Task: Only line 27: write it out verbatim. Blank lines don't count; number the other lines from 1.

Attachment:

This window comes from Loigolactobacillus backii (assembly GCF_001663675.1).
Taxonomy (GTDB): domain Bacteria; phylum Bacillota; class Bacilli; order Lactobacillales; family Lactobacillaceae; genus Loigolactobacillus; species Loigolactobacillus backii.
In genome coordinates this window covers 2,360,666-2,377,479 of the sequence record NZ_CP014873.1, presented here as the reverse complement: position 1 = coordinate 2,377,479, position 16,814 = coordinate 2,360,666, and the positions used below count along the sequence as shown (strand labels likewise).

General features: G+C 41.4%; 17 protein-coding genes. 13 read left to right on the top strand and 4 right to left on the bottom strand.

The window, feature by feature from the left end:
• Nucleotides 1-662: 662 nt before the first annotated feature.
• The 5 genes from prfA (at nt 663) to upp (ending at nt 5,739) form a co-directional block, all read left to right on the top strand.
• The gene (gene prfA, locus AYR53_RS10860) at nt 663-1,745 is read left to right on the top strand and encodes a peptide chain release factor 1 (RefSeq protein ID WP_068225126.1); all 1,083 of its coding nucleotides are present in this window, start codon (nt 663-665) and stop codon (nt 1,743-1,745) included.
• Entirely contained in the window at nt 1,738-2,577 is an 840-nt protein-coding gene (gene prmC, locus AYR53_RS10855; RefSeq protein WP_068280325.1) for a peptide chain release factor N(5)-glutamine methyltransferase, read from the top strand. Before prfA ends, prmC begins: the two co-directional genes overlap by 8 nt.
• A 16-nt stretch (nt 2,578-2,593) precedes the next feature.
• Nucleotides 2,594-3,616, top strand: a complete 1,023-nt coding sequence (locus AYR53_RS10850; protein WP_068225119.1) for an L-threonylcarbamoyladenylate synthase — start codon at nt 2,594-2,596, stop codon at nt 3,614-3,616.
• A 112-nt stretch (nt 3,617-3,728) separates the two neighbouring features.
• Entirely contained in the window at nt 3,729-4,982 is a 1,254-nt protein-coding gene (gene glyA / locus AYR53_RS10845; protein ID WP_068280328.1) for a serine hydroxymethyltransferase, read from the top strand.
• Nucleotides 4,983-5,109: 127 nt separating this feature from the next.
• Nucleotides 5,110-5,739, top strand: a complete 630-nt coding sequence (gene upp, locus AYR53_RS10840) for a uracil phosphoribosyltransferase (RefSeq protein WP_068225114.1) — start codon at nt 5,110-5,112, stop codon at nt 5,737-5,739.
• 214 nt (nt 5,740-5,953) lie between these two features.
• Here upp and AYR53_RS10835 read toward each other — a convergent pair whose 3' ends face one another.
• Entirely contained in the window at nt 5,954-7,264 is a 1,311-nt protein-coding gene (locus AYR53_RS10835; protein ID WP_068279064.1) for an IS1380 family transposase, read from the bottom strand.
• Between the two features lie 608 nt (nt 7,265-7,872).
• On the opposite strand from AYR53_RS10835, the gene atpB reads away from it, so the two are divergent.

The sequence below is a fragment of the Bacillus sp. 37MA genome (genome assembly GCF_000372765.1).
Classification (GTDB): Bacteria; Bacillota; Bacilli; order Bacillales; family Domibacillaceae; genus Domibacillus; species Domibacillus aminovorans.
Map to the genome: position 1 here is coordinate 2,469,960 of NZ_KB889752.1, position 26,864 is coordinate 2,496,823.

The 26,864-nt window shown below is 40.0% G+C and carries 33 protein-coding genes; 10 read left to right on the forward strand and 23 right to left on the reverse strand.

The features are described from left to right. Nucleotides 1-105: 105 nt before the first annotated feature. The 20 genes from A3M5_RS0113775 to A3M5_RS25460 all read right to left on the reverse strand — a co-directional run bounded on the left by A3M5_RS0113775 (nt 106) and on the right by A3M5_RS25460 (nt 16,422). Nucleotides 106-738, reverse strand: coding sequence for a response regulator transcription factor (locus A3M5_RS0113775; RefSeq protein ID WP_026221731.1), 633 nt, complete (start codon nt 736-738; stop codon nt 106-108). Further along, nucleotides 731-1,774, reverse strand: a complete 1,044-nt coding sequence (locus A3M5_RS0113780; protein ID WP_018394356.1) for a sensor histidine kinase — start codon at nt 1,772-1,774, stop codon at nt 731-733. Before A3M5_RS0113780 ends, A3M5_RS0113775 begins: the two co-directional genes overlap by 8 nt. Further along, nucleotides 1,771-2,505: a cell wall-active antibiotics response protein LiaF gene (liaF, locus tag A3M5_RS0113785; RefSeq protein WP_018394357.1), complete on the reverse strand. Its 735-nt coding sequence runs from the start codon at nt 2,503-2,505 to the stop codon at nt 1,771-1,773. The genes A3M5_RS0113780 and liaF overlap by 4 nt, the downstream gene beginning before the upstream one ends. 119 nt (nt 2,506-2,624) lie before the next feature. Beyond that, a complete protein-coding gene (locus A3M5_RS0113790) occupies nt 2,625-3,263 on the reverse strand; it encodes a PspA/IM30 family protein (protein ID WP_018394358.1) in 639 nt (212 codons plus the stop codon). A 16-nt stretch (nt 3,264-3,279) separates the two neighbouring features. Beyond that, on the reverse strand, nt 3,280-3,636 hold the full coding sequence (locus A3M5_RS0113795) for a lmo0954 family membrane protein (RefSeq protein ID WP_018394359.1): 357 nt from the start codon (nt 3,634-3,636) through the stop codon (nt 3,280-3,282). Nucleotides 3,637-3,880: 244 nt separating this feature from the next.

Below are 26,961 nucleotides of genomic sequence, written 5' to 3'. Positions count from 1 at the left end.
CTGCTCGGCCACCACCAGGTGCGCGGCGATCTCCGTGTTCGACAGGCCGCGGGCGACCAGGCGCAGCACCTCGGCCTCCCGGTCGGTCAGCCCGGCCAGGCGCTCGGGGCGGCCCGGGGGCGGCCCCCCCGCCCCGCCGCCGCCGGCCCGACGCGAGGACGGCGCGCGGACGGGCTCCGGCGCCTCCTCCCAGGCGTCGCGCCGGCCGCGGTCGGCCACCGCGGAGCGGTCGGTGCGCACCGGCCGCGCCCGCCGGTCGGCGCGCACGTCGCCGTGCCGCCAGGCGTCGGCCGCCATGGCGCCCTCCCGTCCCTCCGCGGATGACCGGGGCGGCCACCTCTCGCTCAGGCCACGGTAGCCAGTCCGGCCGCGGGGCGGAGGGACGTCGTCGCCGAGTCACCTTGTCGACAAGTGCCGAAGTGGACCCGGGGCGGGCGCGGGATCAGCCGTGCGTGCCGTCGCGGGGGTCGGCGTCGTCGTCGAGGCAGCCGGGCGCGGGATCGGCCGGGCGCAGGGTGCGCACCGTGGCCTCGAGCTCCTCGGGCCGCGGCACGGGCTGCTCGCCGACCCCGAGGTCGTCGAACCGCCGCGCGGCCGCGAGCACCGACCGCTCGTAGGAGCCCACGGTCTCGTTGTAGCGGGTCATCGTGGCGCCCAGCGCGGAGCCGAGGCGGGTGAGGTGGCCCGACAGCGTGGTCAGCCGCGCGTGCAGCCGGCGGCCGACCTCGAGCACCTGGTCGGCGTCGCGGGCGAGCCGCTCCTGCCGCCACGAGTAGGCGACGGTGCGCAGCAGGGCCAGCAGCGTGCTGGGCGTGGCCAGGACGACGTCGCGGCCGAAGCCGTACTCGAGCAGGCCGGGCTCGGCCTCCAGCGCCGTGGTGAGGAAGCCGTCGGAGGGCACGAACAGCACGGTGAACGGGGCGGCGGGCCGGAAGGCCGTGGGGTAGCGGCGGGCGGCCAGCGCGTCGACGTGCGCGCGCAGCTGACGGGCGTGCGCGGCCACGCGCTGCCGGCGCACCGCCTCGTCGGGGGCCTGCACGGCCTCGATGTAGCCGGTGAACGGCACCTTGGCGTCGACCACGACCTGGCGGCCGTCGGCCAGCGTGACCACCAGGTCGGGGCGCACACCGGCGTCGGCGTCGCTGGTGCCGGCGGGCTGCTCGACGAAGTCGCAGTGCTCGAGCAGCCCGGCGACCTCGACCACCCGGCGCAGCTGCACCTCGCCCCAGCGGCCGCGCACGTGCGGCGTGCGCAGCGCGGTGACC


CTGCTCGGCCACCACCAGGTGCGCGGCGATCTCCGTGTTCGACAGGCCGCGGGCGACCAGGCGCAGCACCTCGGCCTCCCGGTCGGTCAGCCCGGCCAGGCGCTCGGGGCGGCCCGGGGGCGGCCCCCCCGCCCCGCCGCCGCCGGCCCGACGCGAGGACGGCGCGCGGACGGGCTCCGGCGCCTCCTCCCAGGCGTCGCGCCGGCCGCGGTCGGCCACCGCGGAGCGGTCGGTGCGCACCGGCCGCGCCCGCCGGTCGGCGCGCACGTCGCCGTGCCGCCAGGCGTCGGCCGCCATGGCGCCCTCCCGTCCCTCCGCGGATGACCGGGGCGGCCACCTCTCGCTCAGGCCACGGTAGCCAGTCCGGCCGCGGGGCGGAGGGACGTCGTCGCCGAGTCACCTTGTCGACAAGTGCCGAAGTGGACCCGGGGCGGGCGCGGGATCAGCCGTGCGTGCCGTCGCGGGGGTCGGCGTCGTCGTCGAGGCAGCCGGGCGCGGGATCGGCCGGGCGCAGGGTGCGCACCGTGGCCTCGAGCTCCTCGGGCCGCGGCACGGGCTGCTCGCCGACCCCGAGGTCGTCGAACCGCCGCGCGGCCGCGAGCACCGACCGCTCGTAGGAGCCCACGGTCTCGTTGTAGCGGGTCATCGTGGCGCCCAGCGCGGAGCCGAGGCGGGTGAGGTGGCCCGACAGCGTGGTCAGCCGCGCGTGCAGCCGGCGGCCGACCTCGAGCACCTGGTCGGCGTCGCGGGCGAGCCGCTCCTGCCGCCACGAGTAGGCGACGGTGCGCAGCAGGGCCAGCAGCGTGCTGGGCGTGGCCAGGACGACGTCGCGGCCGAAGCCGTACTCGAGCAGGCCGGGCTCGGCCTCCAGCGCCGTGGTGAGGAAGCCGTCGGAGGGCACGAACAGCACGGTGAACGGGGCGGCGGGCCGGAAGGCCGTGGGGTAGCGGCGGGCGGCCAGCGCGTCGACGTGCGCGCGCAGCTGACGGGCGTGCGCGGCCACGCGCTGCCGGCGCACCGCCTCGTCGGGGGCCTGCACGGCCTCGATGTAGCCGGTGAACGGCACCTTGGCGTCGACCACGACCTGGCGGCCGTCGGCCAGCGTGACCACCAGGTCGGGGCGCACACCGGCGTCGGCGTCGCTGGTGCCGGCGGGCTGCTCGACGAAGTCGCAGTGCTCGAGCAGCCCGGCGACCTCGACCACCCGGCGCAGCTGCACCTCGCCCCAGCGGCCGCGCACGTGCGGCGTGCGCAGCGCGGTGACC